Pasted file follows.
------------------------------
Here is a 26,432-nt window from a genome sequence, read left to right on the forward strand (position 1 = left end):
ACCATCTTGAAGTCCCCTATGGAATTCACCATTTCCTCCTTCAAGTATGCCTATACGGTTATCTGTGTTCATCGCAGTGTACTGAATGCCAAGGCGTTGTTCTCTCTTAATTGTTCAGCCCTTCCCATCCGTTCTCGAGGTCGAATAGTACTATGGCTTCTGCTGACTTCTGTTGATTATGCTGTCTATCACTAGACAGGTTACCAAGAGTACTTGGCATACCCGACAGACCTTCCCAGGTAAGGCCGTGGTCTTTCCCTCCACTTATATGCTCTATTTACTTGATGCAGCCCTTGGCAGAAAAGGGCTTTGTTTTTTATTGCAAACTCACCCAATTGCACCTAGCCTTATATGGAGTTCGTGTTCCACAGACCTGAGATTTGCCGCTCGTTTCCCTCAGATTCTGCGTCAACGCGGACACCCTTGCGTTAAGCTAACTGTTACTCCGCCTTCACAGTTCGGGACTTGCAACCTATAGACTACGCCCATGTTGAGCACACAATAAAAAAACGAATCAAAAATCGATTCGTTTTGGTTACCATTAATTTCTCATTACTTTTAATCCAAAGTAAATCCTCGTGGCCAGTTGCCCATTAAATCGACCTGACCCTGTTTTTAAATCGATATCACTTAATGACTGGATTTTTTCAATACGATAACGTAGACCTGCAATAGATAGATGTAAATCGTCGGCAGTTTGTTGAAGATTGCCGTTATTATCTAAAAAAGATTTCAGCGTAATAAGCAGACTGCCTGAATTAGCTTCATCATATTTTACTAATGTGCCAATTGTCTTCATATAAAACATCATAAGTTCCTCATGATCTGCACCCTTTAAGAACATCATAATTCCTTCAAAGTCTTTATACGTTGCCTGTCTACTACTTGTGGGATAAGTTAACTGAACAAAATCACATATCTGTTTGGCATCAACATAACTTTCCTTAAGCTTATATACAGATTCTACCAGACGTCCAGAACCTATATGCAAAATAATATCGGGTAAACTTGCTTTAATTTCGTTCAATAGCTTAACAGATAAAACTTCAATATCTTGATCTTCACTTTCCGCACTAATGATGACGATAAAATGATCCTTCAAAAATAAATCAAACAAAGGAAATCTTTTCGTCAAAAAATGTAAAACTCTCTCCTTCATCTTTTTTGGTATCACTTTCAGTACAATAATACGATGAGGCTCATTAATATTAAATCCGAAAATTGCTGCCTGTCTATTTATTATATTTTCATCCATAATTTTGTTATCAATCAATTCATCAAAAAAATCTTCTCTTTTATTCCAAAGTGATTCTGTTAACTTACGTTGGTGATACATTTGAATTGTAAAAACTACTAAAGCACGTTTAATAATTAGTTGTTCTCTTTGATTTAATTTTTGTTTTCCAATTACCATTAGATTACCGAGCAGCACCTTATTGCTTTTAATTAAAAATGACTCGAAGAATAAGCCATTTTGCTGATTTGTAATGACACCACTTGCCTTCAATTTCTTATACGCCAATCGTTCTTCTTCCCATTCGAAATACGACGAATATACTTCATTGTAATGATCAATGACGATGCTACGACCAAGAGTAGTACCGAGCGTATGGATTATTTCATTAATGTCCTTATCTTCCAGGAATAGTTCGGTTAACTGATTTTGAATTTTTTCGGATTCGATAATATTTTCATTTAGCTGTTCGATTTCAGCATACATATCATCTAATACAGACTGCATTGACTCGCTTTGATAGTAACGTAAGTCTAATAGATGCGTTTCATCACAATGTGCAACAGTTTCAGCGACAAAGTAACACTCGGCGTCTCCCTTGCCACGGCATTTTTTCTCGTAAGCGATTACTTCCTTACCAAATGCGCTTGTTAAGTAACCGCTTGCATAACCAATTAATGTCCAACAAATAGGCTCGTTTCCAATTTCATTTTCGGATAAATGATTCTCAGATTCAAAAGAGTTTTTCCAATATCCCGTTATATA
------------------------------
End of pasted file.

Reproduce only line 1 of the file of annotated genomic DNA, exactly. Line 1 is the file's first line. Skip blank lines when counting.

Here is a 26,432-nt window from a genome sequence, read left to right on the forward strand (position 1 = left end):